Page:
Agribusiness group Archer Daniels Midland Co. (ADM) Tuesday said quarterly profit rose 17 percent on lower corn costs and improved ethanol prices, and shares surged on the news.

U.S. farmers harvested bumper corn crops in the last two years, which has depressed grain prices. A renewed interest in the crop-based fuel ethanol, sparked by higher gasoline prices and government mandates, has increased demand for alternative fuels and powered much of ADM's recent growth.

The company's shares were up $2.81, or 9.78 percent, to $31.55 on the New York Stock Exchange.

ADM, the largest U.S. food processor, said earnings increased to $368 million, or 56 cents per share, in the second quarter ended Dec. 31, from $314 million, or 48 cents per share, a year earlier.

The earnings include a $36 million credit for the adjustment of state and federal income taxes. Net earnings for the 2004 quarter included a gain of $45 million from the sale of ADM's interest in Tate & Lyle, a maker of sweeteners.

Earnings in the most recent quarter also include a Food and Feed Ingredient asset impairment charge of $31 million and a charge of $15 million related to shutting down a citric acid plant.

On a comparable basis, ADM's earnings were 55 cents per share, beating analysts' average estimate of 42 cents per share, according to Reuters Estimates.

Revenue rose 3 percent to $9.30 billion, boosted mainly by increased profit from ADM's corn processing division, which makes sweeteners, ethanol and citric acid. The average forecast from analysts polled by Reuters was $9.18 billion.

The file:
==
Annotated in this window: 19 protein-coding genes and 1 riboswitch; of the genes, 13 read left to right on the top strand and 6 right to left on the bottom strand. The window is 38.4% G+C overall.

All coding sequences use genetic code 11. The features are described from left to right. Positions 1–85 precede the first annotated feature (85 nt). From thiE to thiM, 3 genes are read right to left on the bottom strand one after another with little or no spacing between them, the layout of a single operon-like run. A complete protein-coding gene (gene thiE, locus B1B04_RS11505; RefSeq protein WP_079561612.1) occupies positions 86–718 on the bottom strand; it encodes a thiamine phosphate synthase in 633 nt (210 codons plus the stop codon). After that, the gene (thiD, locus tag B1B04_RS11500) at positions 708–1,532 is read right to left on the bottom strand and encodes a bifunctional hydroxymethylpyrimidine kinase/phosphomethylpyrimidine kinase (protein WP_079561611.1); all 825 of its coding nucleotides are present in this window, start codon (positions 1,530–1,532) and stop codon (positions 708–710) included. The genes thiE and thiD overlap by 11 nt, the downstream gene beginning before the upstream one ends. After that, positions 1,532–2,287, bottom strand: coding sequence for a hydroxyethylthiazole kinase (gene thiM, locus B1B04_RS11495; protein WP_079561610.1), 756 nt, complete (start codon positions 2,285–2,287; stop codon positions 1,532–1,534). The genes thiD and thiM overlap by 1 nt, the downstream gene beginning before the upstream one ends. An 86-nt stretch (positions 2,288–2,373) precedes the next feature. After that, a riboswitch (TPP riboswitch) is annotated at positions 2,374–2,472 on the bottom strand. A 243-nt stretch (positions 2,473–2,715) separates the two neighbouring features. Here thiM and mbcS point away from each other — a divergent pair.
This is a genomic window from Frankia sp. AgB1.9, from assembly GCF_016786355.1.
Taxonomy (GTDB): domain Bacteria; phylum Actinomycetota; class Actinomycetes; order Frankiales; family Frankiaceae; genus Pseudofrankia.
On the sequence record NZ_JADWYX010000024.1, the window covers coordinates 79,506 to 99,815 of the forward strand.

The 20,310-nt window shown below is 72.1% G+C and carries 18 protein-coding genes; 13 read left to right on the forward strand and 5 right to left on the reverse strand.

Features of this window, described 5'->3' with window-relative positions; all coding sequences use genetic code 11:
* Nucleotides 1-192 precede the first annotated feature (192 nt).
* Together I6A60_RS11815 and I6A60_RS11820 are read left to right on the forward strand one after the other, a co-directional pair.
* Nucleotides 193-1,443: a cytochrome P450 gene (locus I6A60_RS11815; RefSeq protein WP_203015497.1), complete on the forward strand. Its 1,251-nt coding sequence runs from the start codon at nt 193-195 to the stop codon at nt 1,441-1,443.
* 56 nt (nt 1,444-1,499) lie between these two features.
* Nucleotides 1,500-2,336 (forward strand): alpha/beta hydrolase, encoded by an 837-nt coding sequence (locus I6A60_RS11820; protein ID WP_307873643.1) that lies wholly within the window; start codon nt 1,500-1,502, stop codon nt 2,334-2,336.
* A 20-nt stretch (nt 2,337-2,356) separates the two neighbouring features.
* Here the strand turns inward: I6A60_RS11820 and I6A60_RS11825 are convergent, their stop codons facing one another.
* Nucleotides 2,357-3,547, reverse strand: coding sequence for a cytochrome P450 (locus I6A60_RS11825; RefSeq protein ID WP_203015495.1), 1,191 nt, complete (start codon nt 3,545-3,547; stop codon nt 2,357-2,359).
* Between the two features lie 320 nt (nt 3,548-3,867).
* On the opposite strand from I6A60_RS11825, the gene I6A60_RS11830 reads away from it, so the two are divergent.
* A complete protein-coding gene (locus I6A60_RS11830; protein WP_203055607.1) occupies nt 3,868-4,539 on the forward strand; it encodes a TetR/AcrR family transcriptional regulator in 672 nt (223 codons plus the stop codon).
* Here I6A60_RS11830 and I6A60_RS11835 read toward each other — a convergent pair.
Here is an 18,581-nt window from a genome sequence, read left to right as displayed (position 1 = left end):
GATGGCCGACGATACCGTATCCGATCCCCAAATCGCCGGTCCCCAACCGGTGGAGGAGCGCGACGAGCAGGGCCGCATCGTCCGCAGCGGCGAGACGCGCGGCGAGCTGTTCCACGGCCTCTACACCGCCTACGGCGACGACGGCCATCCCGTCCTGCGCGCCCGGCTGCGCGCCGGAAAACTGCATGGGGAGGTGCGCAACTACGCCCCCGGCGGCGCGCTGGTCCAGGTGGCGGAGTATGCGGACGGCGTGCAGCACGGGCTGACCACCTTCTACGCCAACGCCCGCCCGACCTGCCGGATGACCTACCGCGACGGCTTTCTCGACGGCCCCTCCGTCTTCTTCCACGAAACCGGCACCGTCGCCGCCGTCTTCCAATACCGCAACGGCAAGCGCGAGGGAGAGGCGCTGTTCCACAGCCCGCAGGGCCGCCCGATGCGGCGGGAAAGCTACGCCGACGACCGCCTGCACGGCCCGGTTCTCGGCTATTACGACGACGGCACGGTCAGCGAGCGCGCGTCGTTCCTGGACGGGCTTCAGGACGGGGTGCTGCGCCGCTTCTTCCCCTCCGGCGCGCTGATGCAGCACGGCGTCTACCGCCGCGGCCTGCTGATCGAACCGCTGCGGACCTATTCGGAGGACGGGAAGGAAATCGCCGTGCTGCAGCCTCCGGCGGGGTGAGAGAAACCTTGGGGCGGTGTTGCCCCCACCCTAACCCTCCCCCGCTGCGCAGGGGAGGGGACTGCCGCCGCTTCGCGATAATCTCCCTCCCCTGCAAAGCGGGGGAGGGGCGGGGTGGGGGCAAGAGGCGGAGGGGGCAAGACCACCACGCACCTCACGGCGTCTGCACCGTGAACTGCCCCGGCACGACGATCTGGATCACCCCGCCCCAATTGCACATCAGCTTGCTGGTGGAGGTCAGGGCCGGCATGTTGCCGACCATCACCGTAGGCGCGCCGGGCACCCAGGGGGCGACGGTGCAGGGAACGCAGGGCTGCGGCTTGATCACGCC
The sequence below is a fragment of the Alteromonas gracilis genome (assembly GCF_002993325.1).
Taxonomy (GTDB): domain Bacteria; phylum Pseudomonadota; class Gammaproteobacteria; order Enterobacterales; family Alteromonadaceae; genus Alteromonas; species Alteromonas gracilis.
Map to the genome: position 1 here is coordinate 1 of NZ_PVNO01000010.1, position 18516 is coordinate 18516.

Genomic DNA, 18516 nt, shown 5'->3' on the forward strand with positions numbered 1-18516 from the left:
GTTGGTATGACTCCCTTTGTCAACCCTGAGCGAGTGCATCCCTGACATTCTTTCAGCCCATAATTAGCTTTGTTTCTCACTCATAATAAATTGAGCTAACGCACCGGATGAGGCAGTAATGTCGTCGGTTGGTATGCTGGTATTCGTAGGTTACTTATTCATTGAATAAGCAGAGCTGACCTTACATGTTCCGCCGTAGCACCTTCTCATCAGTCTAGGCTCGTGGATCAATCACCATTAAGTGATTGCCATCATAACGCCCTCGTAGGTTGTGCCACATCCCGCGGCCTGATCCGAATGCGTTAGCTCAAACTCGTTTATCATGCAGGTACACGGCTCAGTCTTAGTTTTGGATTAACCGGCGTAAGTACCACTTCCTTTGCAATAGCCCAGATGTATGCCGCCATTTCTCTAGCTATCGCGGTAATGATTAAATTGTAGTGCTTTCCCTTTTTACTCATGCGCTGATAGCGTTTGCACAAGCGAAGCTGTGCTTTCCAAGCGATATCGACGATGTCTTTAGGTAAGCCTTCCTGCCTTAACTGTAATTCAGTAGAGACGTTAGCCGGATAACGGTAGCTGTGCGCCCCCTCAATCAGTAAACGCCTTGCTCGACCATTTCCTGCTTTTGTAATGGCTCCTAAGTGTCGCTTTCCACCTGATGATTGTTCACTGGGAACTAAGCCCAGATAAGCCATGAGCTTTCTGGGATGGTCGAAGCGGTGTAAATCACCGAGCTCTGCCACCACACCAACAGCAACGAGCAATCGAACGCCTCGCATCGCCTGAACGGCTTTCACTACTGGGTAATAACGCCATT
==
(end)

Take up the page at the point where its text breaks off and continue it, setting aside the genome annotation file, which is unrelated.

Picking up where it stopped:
Profit in corn processing, ADM's largest division, jumped by $105 million to $237 million on lower net corn costs, which were partially offset by lower selling prices for lysine, an animal feed additive, and higher energy costs.

Oilseeds processing profit increased by $9 million to $128 million for the quarter due to improved results in North America, South America and Europe.

Operating results fell in Asia, which has seen lower demand for animal feed following the culling of millions of poultry because of bird flu.

Agricultural services profit rose $6 million to $94 million due to improved results from transportation operations.

Other segment operating profit, which includes food and feed ingredients, fell $80 million to $66 million due primarily to the impairment charge of $31 million and a $45 million decline in earnings from ADM's private equity funds.

ADM shares rose 10 percent in 2005, compared with an 8 percent drop in the Dow Jones U.S. food producers index

ADM trades at about 20 times forecast fiscal 2006 profit, compared with about 16 times future earnings for the index, of which it is the most heavily weighted stock.

ADM, based in Decatur, Ill., takes commodities such as corn and soybeans and processes them into ethanol, sweeteners and animal feed.